|Bottom frames from Left: Brandon and Bevil in action at the Principals' meeting|
Today was one of those wonderfully uplifting days. Our education is undergoing so many changes that you get tired just thinking about the developments taking place. And while I was driving to our Principals' meeting that was being held at the Centre for conservation in Wynberg, I listened to SAFM, one of my favourite radio stations when I am on the road. The National Research Foundation spokesperson was talking about the series of lectures taking place on poverty. I liked what she said about researchers trying to bridge the divide between themselves and the communities they write about. "Community-knowledge building'" seems to be the buzz word out there. Now, this concept is not new to the community of school principals we serve. In fact, today, our meeting was dominated by two presentations facilitated by two of our principals, Bevil and Brandon.
|Here we are, enjoying the guided tour of the Education museum at Centre for Conservation|
Bevil spoke about teacher development and Brandon addressed inclusive education. Here we had two Heads of schools stimulating conversation about two key pillars that education is grappling with. Teachers are struggling to understand the new content they have to mediate and the skills that they have to develop in our children. On the one hand, we have a knowledge economy that requires high level skills sets and individuals who can adapt fast to rapidly-changing environments. In contrast, most of the teachers, including ourselves, hail from a different era, a slower, perhaps a cognitively less demanding environment where your skills set took second place to your positional authority and where you could recycle knowledge that was still relevant. Today this is not the case. Most of what we knew then - specifically the content and the teaching styles - are almost irrelevant - outdated. Coupled with this is a deeply-fractured society. We have frightening high unemployment rates, rising poverty levels and an emotionally and socially-fragmented society. This is the landscape of the teachers in our schools - the very people who are tasked with developing our children to become internationally competitive and to be well-rounded citizens who can contribute to the well-being of our country on all fronts. Sadly, although we acknowledge this, we do very little to help our teachers, other than identifying the problem and offering pathetic solutions. This is exactly where Bevil and Brandon fit in.
|Snapshot of our school principals sitting in benches during the guided tour.|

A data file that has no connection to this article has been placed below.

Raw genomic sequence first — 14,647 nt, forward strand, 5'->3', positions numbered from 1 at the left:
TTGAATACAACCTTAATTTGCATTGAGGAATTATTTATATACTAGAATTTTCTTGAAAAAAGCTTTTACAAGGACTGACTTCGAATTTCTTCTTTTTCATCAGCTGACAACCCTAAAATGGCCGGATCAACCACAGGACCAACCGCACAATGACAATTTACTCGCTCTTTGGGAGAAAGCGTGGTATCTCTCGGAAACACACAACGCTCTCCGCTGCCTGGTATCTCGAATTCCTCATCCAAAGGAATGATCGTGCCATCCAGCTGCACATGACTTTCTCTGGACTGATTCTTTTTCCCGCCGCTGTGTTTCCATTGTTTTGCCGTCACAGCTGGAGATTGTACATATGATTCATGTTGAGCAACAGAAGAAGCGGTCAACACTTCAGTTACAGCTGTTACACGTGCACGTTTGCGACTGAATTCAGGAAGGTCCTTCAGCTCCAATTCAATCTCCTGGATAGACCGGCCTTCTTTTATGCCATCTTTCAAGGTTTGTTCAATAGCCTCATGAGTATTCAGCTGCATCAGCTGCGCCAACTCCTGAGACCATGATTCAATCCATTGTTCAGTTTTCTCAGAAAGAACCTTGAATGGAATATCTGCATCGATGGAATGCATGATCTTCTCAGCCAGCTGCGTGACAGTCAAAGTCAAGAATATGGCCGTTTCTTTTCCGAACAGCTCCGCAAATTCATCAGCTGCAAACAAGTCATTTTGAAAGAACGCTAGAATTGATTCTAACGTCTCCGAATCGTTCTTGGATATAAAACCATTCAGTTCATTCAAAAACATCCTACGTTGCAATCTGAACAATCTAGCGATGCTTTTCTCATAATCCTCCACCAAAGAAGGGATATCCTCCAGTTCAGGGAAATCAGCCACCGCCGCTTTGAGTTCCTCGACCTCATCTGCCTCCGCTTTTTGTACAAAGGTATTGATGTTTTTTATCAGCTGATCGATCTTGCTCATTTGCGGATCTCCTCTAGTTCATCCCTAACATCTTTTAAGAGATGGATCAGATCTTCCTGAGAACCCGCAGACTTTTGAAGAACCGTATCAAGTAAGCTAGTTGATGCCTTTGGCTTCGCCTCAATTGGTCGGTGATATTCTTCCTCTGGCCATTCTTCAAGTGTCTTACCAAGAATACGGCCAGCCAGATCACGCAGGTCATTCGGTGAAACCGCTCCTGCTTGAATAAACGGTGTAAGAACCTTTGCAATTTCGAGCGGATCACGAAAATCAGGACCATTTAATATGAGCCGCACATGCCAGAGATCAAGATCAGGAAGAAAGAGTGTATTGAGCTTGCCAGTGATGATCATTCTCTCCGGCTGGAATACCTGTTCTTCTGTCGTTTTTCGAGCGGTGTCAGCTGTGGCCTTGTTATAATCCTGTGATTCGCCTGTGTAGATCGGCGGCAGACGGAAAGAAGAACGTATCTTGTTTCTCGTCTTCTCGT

What was striking about the two presentations are the common threads that ran through them. What became obvious is that both Heads are research-based practitioners and knowledge creators. Throughout the presentations, they asked the hard questions: Are we practising a culturally-relevant pedagogy? Are our schools child-centred ? Are our teachers emotionally and socially literate? Added to this the presentations were peppered with references to Vygotsky and White paper 6, for example - and there were liberal references to their own practices at their schools. Behind all these questions, I also heard these nuances: Are we leading from the front? Are we giving teachers access to knowledge in areas where we have identified deficits and are we mediating this with them, creating space for debates and new learnings, for application and then for reflection? Wow - I thought. This is amazing - peer learning supreme. This is what we call the authentic voice.
|At the Centre for Conservation in Wynberg|
I thoroughly enjoyed travelling with these two school heads as they held these conversations with us. Judging from the relaxed atmosphere and the engagement with their colleagues, we could see that this is what our educators want and need. What added to the richness of the presentations was the calming atmosphere of the Centre for conservation and the guided tour we had of the education museum. Everybody was receptive and there was no space for positional authority and dry, grey spaces where school heads must get reams of powerpoint slides to drive home maintenance and compliance issues. Our school heads can read and we need to encourage this and create the space for more energising, lively debates and conversations. If we want to increase our knowledge and skills base, we need to actively participate in knowledge-creating and sharing events like these. We need to treat our school heads as the giants they are. Perhaps we need to stop plugging real growth by defining the pace and the scope of what schools need. Is it not perhaps time, as the National Research Foundation spokesperson said, that we should engage and listen to all the voices out there and learn alongside them.
Imagine the liberating feeling if we were to suspend our fixation with being experts and accept that we have a greater dependence on one another while we wade through all the complexities of change and the challenges that face us in this new era.
So, to Bevil and Brandon, thanks for a glorious reflective and reflexive journey again today...
|The Education museum at Centre for Conservation|
Post a Comment